BMW 318i N42 Timing chain and tension problems

This blazing black BMW 318i , 2003 year vintage  fitted with a N42 Valvetronic engine presents itself at the workshop.

The engine would not idle , then it would , would rev up and then suddenly loose the plot.
A visual inspection revealed many oil leaks, mostly from all the sensors and around the rocker cover.
A strange slapping and rattling noise came from the front of the engine.

After removing the rocker cover we were greeted with this - see photos below.

What caused all these problems?

1  Was it just wear and tear?
2  Was it poor maintenance
3  Was it poor quality oil?
4  Was it poor design?

You be the judge.

Look carefully at the photo and compare it with the parts drawing below. What is missing? Oh yes there is no top plastic timing guide rail, all broken and floating around in the engine.

Look at part number 16 closely.

What caused all this contamination to happen??
What caused the top of the guide rail to snap off??

Well the slapping noise in the timing tunnel was a result of the chain not being tensioned enough.
That is for two reasons on this engine.
1)  Timing chain was worn or as some folks would say stretched.
      The cause, wear and tear and the use of a cheap and nasty engine oil.
2)  The original factory timing chain tentioner does not have enough throw or length.
      The cause, faulty design, and a up-dated tentioner. This is pictured in the photo below
      The old tentioner has a larger and fatter hex head, also has a shorter stubby on the other end.
      The fastest way to determine which tentioner your engine has is to compare the size of the hex head.
3)  With the chain worn and the tentioner not doing there job, when this engine back-fires the sudden slap of       the chain breaks off the top guide rail. More on back-fire a little further on.
4)  Badly contaminated engine oil and engine. This would most probably be the root of all the evil.
      These are electronically controlled engines with all fuel , ignition, timing , valve timing and valve opening          controlled by on-board ECU or computer. When any of the many sensors or control valves do not get             the right signal the system goes south causing a heap of problems.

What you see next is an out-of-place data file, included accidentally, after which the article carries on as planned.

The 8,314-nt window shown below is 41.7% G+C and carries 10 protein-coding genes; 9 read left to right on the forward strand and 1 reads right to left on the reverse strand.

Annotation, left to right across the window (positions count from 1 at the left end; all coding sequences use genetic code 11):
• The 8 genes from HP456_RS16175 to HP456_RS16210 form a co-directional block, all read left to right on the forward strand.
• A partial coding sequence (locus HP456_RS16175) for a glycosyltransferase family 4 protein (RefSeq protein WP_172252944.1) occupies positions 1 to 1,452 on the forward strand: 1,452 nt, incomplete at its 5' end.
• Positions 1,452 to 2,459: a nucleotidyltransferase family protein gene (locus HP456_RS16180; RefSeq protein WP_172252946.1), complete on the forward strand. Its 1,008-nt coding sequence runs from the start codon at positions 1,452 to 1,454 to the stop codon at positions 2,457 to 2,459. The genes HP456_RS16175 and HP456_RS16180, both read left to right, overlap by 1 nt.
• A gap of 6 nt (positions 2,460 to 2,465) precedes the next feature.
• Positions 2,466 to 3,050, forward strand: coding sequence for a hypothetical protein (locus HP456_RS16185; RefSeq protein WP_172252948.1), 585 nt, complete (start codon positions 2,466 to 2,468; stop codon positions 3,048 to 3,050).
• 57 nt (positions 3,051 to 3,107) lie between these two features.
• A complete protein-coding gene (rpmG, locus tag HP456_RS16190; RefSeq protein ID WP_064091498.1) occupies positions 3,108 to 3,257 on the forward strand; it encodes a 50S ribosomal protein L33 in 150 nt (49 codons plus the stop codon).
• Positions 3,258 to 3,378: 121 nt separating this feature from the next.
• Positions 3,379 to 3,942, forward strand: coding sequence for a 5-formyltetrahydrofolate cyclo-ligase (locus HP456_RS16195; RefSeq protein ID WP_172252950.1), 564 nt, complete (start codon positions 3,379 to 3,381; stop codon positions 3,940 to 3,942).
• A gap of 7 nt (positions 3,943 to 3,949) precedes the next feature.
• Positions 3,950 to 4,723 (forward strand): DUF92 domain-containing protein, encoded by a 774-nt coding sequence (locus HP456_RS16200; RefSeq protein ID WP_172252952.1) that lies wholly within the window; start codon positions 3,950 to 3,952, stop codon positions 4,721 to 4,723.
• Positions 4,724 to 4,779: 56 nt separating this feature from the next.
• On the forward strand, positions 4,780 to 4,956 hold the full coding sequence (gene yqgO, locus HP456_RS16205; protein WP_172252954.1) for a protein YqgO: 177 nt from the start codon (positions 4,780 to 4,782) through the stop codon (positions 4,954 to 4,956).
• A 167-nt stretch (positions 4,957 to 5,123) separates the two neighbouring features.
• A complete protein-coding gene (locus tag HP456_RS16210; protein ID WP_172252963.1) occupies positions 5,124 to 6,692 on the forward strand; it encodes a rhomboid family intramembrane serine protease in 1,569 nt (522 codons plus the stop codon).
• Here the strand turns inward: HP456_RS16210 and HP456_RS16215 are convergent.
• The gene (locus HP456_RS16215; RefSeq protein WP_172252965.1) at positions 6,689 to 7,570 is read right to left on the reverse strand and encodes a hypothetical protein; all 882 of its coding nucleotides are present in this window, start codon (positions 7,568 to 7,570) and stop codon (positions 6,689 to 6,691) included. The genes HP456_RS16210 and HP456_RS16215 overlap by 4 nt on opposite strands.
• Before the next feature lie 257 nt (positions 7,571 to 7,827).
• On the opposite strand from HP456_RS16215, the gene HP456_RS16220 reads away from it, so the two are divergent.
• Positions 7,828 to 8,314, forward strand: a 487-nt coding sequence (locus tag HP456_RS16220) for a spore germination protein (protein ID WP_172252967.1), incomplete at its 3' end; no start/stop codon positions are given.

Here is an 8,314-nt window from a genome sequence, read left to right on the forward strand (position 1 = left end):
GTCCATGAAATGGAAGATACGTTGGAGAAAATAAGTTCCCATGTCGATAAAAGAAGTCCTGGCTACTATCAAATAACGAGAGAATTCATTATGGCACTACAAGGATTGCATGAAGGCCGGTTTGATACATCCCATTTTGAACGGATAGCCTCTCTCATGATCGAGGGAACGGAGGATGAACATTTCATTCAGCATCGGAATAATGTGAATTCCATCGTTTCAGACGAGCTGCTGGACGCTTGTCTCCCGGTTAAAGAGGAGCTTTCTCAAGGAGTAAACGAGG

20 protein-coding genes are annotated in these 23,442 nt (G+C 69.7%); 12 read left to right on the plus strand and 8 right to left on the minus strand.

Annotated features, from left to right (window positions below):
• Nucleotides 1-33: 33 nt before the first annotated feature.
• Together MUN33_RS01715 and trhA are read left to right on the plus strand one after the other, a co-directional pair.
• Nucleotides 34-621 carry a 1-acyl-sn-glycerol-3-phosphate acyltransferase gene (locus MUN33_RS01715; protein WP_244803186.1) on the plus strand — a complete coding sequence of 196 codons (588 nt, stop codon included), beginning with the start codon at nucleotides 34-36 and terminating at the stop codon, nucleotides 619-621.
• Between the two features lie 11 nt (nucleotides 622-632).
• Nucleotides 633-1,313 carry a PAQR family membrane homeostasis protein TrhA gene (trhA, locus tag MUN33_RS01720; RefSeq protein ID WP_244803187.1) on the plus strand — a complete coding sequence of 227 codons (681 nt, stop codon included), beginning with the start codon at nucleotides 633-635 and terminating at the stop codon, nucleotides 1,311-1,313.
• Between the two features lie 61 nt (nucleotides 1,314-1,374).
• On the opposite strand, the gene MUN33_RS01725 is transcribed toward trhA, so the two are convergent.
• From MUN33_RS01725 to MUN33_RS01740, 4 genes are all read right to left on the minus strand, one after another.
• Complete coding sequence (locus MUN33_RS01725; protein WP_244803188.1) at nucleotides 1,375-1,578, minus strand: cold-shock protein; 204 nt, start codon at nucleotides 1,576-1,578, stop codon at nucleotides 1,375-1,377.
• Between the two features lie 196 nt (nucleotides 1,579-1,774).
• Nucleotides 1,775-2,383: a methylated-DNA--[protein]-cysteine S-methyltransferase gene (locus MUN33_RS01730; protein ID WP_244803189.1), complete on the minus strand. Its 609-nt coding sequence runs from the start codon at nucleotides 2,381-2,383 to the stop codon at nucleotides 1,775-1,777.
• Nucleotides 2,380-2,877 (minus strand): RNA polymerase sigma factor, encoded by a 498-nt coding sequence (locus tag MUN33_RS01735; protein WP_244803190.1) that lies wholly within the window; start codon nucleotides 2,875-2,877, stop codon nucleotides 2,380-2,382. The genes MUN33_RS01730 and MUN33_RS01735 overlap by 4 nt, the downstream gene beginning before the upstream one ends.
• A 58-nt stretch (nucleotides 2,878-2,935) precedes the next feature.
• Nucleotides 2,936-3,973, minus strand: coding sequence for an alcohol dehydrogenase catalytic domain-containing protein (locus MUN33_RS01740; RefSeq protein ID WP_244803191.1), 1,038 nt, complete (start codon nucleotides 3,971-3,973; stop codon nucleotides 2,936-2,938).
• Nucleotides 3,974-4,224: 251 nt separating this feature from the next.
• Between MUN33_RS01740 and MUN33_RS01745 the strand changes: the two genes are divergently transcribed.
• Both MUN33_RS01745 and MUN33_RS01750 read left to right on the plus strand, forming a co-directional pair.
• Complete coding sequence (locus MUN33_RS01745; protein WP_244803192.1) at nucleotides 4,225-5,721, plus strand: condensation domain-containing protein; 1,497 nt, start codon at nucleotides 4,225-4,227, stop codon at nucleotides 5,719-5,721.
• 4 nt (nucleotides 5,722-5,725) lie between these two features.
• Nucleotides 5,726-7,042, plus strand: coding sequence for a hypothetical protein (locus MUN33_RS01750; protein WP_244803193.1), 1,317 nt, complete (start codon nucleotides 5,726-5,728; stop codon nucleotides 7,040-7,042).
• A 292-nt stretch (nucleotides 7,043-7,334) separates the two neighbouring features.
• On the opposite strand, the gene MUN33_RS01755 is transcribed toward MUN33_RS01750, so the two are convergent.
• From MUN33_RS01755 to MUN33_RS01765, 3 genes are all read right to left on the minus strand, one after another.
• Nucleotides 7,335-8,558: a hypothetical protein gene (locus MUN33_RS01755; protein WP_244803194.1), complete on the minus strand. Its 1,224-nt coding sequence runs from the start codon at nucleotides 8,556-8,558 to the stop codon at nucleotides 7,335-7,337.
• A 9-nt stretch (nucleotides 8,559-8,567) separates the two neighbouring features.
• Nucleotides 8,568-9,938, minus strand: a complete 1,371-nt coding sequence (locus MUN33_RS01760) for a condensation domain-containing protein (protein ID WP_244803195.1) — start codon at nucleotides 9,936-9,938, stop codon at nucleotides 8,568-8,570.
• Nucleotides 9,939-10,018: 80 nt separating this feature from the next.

Cause for contaminated engine and sensors? One cheap non synthetic engine oil , two to long a distance          between oil changes.

Read the comments of other BMW technicians around the world, they have mostly found the same problem.

Here is one just for your entertainment.

Replacing the timing chain and tentioner is not rocket science, but does require with out a doubt special tools to align the camshafts and the balance shaft at the bottom of the engine.
In the picture below is a outline of the chains and the balance shafts that need the be aligned.
The vanos timing gears also need to be reset back to the home position. Also make sure that the Valvetronic system is parked in the right spot, other wise there will be a loud crunch and the next best option is to locate a used engine from a wrecker.

The complete online workshop manual in available with a step by step instruction on how to carry out the above work. Please click on the link below

This is what the special tools look like. Some places hire them out for 5 days. Mostly you have to purchase them for around $ 550-00 , just make sure that the balance shaft aligning tool is also included. You cannot complete this job without aligning the balance shaft. By the way enjoy removing the sump while the engine is still in the car, challenging but fun.

Enquiries regarding this type of repair are welcome.

Call or text Charlie on 0403 861 597

You are also welcome to contact us on the form below.                           

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